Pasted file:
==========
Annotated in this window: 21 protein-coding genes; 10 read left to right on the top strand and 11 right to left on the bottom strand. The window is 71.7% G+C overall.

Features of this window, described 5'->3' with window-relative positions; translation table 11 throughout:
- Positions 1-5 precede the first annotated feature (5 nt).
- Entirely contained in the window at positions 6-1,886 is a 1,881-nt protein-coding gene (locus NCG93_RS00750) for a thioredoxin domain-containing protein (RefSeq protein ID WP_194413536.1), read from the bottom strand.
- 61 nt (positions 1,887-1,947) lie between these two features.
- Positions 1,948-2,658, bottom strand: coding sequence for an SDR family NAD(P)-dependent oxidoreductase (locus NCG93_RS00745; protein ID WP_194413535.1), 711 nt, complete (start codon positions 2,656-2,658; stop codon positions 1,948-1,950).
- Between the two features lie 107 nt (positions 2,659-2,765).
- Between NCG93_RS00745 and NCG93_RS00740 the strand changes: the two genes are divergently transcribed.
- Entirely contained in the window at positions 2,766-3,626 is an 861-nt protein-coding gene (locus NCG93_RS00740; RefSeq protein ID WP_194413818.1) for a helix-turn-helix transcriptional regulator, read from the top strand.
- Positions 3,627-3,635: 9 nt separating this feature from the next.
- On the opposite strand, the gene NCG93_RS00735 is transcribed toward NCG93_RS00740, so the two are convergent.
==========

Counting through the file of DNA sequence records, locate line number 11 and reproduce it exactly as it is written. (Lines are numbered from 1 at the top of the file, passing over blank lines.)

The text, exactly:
- On the opposite strand, the gene NCG93_RS00735 is transcribed toward NCG93_RS00740, so the two are convergent.